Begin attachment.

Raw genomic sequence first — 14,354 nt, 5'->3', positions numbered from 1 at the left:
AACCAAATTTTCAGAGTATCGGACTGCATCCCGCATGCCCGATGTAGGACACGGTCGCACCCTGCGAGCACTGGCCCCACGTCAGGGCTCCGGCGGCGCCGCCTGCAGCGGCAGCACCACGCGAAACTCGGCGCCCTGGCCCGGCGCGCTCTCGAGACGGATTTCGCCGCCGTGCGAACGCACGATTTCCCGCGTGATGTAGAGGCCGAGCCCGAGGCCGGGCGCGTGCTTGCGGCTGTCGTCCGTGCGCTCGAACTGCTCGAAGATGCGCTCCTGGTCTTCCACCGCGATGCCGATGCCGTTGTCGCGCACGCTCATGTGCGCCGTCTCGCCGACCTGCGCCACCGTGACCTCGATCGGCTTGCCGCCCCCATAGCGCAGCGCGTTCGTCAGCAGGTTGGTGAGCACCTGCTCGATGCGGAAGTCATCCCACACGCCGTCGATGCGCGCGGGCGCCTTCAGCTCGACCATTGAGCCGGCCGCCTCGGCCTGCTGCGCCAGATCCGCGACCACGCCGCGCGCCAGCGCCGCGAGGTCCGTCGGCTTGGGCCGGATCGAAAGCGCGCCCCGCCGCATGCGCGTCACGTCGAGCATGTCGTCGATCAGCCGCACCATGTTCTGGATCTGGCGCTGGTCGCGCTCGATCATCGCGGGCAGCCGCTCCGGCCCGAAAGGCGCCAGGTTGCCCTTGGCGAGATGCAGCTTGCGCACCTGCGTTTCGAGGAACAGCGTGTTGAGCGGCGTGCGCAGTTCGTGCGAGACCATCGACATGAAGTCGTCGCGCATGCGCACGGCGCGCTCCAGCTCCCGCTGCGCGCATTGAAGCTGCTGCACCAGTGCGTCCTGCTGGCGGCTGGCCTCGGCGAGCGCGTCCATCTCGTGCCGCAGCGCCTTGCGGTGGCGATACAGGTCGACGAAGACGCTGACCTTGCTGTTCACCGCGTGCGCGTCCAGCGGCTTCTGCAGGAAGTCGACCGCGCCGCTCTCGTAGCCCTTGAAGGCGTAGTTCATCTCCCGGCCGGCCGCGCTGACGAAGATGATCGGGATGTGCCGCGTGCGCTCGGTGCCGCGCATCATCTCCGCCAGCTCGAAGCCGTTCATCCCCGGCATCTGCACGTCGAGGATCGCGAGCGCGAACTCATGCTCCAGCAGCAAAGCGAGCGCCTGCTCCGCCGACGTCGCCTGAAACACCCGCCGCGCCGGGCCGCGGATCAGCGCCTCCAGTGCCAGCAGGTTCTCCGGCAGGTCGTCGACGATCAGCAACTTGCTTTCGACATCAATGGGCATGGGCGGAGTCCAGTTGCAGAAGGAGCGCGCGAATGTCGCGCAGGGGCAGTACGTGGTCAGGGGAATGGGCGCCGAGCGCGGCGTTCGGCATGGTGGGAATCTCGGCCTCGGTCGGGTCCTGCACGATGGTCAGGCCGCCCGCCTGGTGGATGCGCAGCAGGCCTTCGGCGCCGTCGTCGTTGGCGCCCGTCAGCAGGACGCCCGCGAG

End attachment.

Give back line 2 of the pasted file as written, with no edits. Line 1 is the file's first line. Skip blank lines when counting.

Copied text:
AACCAAATTTTCAGAGTATCGGACTGCATCCCGCATGCCCGATGTAGGACACGGTCGCACCCTGCGAGCACTGGCCCCACGTCAGGGCTCCGGCGGCGCCGCCTGCAGCGGCAGCACCACGCGAAACTCGGCGCCCTGGCCCGGCGCGCTCTCGAGACGGATTTCGCCGCCGTGCGAACGCACGATTTCCCGCGTGATGTAGAGGCCGAGCCCGAGGCCGGGCGCGTGCTTGCGGCTGTCGTCCGTGCGCTCGAACTGCTCGAAGATGCGCTCCTGGTCTTCCACCGCGATGCCGATGCCGTTGTCGCGCACGCTCATGTGCGCCGTCTCGCCGACCTGCGCCACCGTGACCTCGATCGGCTTGCCGCCCCCATAGCGCAGCGCGTTCGTCAGCAGGTTGGTGAGCACCTGCTCGATGCGGAAGTCATCCCACACGCCGTCGATGCGCGCGGGCGCCTTCAGCTCGACCATTGAGCCGGCCGCCTCGGCCTGCTGCGCCAGATCCGCGACCACGCCGCGCGCCAGCGCCGCGAGGTCCGTCGGCTTGGGCCGGATCGAAAGCGCGCCCCGCCGCATGCGCGTCACGTCGAGCATGTCGTCGATCAGCCGCACCATGTTCTGGATCTGGCGCTGGTCGCGCTCGATCATCGCGGGCAGCCGCTCCGGCCCGAAAGGCGCCAGGTTGCCCTTGGCGAGATGCAGCTTGCGCACCTGCGTTTCGAGGAACAGCGTGTTGAGCGGCGTGCGCAGTTCGTGCGAGACCATCGACATGAAGTCGTCGCGCATGCGCACGGCGCGCTCCAGCTCCCGCTGCGCGCATTGAAGCTGCTGCACCAGTGCGTCCTGCTGGCGGCTGGCCTCGGCGAGCGCGTCCATCTCGTGCCGCAGCGCCTTGCGGTGGCGATACAGGTCGACGAAGACGCTGACCTTGCTGTTCACCGCGTGCGCGTCCAGCGGCTTCTGCAGGAAGTCGACCGCGCCGCTCTCGTAGCCCTTGAAGGCGTAGTTCATCTCCCGGCCGGCCGCGCTGACGAAGATGATCGGGATGTGCCGCGTGCGCTCGGTGCCGCGCATCATCTCCGCCAGCTCGAAGCCGTTCATCCCCGGCATCTGCACGTCGAGGATCGCGAGCGCGAACTCATGCTCCAGCAGCAAAGCGAGCGCCTGCTCCGCCGACGTCGCCTGAAACACCCGCCGCGCCGGGCCGCGGATCAGCGCCTCCAGTGCCAGCAGGTTCTCCGGCAGGTCGTCGACGATCAGCAACTTGCTTTCGACATCAATGGGCATGGGCGGAGTCCAGTTGCAGAAGGAGCGCGCGAATGTCGCGCAGGGGCAGTACGTGGTCAGGGGAATGGGCGCCGAGCGCGGCGTTCGGCATGGTGGGAATCTCGGCCTCGGTCGGGTCCTGCACGATGGTCAGGCCGCCCGCCTGGTGGATGCGCAGCAGGCCTTCGGCGCCGTCGTCGTTGGCGCCCGTCAGCAGGACGCCCGCGAG